|Memorial to victims of 1968 Soviet occupation of Czechoslovakia, via|
Reviewed by Susanna Allred
Published: English translation, 1984
It's about: A quartet of European intellectuals attempt to understand the upheaval and oppression of Soviet-era Czechoslovakia through marriage and erotic encounters. Tomas, a brilliant surgeon, is also a dedicated womanizer, driven by a desire to find that which is unique and essential in his female conquests through sexual intercourse. His wife, Tereza, an amateur photographer and auto-didact is despairingly faithful to him. A consummate dualist, Tereza blames her body for failing to capture Tomas' marital fidelity and privately desires to cut her soul free from it, believing that the metaphysical amputation would also free her from sexual jealousy. Sabina, Tomas' mistress and a painter, has come to view betrayal as the guiding principle in her life. In order to establish her own autonomy, Sabina resolutely refuses to be loyal to any political principle, lover, or nation. By contrast, her Austrian lover Franz is a true idealist. He sees his love for Sabina as a gesture of solidarity with the repressed Czech people; in fact, he derives his entire sense of identity from making similar futile gestures that, in his imagination, are full of nobility.
I thought: The Unbearable Lightness of Being is a post-modern novel. As such, it plays unpredictably with structure and delights in peeling back the curtains that more traditional novels draw over real phenomena (such as marriage, infidelity, and sexual intercourse) in order to make their fictitious renderings more appealing. Kundera eschews a linear narrative in order to skip back and forth through time and switch points of view, often discussing the same event multiple times. For example, he describes Tereza gripping Tomas hand tightly on their first night together two different ways, first from Tomas' point of view, and then Tereza's.
He never spent the night with the others....That is why he was so surprised to wake up and find Tereza squeezing his hand tightly. Lying there looking at her, he could not quite understand what had happened. But as he ran through the previous few hours in his mind, he began to sense an aura of hitherto unknown happiness emanating from them.Tereza, who is eager for self-improvement, believes the urbane Tomas is a passport into a life softened by high culture and refined emotions, a step forward from her vulgar family.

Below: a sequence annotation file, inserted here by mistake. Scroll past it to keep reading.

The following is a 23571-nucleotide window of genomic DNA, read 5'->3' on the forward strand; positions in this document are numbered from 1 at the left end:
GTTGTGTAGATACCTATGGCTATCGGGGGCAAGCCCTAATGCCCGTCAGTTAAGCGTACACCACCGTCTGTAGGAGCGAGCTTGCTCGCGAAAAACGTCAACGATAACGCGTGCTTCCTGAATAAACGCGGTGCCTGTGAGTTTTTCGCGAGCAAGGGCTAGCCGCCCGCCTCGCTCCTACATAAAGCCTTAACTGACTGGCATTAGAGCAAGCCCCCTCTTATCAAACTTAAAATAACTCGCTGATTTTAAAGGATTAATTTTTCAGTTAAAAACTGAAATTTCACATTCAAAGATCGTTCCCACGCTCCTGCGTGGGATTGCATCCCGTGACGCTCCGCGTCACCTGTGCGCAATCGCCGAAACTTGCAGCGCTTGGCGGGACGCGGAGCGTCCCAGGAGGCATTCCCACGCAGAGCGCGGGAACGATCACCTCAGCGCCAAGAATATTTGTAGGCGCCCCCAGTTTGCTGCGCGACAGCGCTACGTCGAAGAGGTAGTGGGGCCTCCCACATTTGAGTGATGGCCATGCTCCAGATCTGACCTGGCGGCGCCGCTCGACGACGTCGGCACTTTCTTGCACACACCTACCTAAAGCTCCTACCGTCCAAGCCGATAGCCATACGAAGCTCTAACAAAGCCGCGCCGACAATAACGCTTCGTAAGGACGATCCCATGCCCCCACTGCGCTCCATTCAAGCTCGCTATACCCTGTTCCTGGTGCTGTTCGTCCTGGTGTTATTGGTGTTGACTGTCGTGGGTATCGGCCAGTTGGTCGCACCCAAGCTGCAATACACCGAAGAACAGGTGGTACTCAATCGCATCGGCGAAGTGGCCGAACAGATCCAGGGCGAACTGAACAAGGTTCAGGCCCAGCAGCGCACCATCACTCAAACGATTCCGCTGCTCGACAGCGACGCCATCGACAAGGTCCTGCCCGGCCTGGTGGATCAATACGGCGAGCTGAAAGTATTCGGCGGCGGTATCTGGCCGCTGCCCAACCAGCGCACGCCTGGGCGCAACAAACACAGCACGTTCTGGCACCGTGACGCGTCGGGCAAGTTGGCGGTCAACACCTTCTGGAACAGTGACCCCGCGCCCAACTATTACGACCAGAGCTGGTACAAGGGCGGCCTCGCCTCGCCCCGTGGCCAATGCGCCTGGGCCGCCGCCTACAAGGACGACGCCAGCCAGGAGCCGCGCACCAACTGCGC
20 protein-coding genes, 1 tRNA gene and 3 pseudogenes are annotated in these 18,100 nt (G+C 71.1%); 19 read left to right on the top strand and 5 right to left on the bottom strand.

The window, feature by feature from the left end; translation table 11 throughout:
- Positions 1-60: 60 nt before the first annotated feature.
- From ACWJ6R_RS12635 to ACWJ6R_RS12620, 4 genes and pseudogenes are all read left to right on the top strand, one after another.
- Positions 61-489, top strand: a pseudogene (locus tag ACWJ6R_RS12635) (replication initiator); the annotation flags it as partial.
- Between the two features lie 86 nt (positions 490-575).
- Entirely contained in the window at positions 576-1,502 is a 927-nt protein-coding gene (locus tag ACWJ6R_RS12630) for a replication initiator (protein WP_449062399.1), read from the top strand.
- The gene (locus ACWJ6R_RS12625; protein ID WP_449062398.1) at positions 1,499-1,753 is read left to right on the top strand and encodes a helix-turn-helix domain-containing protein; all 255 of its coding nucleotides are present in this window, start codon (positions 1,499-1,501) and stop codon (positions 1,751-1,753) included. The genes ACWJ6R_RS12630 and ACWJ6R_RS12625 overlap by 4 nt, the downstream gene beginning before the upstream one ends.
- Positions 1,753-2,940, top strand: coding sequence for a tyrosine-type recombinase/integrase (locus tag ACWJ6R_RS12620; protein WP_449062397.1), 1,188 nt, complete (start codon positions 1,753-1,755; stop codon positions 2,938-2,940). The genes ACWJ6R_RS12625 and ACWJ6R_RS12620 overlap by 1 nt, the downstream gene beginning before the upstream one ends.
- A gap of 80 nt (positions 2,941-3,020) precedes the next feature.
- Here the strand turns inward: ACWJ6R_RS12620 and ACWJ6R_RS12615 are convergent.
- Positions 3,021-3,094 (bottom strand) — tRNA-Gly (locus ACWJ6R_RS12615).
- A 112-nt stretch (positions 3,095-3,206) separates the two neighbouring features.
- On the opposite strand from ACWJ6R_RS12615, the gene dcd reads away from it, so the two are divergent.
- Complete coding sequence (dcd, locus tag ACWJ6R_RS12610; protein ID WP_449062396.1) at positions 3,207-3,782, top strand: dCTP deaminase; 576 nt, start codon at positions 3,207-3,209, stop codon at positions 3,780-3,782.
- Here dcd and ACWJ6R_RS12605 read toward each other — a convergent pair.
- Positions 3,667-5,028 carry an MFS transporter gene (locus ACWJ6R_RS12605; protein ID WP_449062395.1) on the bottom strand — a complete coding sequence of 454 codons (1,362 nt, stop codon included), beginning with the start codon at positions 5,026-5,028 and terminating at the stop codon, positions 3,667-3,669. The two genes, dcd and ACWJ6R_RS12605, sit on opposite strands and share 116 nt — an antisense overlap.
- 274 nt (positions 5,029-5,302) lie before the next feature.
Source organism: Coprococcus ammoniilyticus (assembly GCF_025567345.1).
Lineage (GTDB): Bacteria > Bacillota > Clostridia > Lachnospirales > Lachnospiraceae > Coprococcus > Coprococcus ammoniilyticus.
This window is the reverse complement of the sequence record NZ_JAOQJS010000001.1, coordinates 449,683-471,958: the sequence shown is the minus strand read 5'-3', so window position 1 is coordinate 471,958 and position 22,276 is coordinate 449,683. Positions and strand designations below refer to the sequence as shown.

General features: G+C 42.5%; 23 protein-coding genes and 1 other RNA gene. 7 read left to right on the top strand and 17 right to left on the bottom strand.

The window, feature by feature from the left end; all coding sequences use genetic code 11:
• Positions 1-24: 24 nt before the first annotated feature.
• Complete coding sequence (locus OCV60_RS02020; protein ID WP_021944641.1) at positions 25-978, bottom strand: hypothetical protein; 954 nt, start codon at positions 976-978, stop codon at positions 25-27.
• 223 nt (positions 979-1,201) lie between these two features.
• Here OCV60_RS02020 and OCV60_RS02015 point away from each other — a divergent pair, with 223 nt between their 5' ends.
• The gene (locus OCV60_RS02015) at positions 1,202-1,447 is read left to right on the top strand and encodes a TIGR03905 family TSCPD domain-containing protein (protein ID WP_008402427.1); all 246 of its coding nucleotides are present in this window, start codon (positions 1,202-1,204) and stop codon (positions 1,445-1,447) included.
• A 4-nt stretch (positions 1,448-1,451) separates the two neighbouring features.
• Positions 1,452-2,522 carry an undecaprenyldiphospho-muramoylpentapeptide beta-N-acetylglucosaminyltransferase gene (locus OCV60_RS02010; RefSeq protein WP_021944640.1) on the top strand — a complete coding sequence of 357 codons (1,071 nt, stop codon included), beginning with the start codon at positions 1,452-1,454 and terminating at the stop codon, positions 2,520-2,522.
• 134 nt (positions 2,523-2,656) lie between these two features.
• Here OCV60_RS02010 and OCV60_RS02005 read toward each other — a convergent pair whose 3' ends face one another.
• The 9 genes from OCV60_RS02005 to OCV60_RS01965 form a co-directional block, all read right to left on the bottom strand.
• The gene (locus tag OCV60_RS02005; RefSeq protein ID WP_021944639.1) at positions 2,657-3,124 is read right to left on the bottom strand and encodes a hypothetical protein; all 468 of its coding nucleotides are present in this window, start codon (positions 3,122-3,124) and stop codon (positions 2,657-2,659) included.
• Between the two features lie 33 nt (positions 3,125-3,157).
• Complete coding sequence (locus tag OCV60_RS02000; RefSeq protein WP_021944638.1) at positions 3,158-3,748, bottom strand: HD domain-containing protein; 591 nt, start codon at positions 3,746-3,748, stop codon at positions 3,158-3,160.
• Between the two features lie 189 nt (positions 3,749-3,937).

Even at the age of eight she would fall asleep by pressing one hand into the other and making believe she was holding the hand of the man whom she loved, the man of her life. So if in her sleep she pressed Tomas' hand with such tenacity, we can understand why: she had been training for it since childhood.Neither Tomas nor Tereza view the event exactly the same way, though both allow it have a profound influence on the years that they will spend together as a married couple. Tomas comes to believe that love (as opposed to sexual desire) is wanting to sleep with another in the same bed, and being happy to do so. Love, essentially, is contented cohabitation, something quite separate from erotic fascination. For Tereza, love is an irrevocable, all-consuming destiny. While both feel and, at times, resent the difference in their personal erotic philosophies, neither can quite articulate it to the other.
The Unbearable Lightness of Being is a graceful, nuanced work. In spite of its thoroughly post-modern sensibility, it unifies its quartet's geographic and sensual wanderings by setting up and exploring paralleled thematic opposites. The "unbearable lightness" of the title refers to Sabina's refusal to be tied idealogically, romantically, or erotically to anything. Tomas shares her philosophy to some extent, while Tereza and Franz, who long for idealized love, prefer the heaviness of fidelity and well-defined purpose. This heaviness versus lightness is the central philosophical concern of the novel, and to some extent, the four characters who perform the bulk of the novels action are created to be representations of the tension between weight and lightness. Nevertheless, the characterization of all four remains vivid, touching, and life-like.
Verdict: Stick it on the shelf.or Rubbish Bin? Stick it on the shelf.
Reading Recommendations: Doctor Zhivago explores similar philosophical territory through similar political terrain.
Warnings: Fairly explicit sexual and scatological passages. If you avoid R-rated movies, this book isn't for you.
What I'm reading next: Sagas of the Icelanders.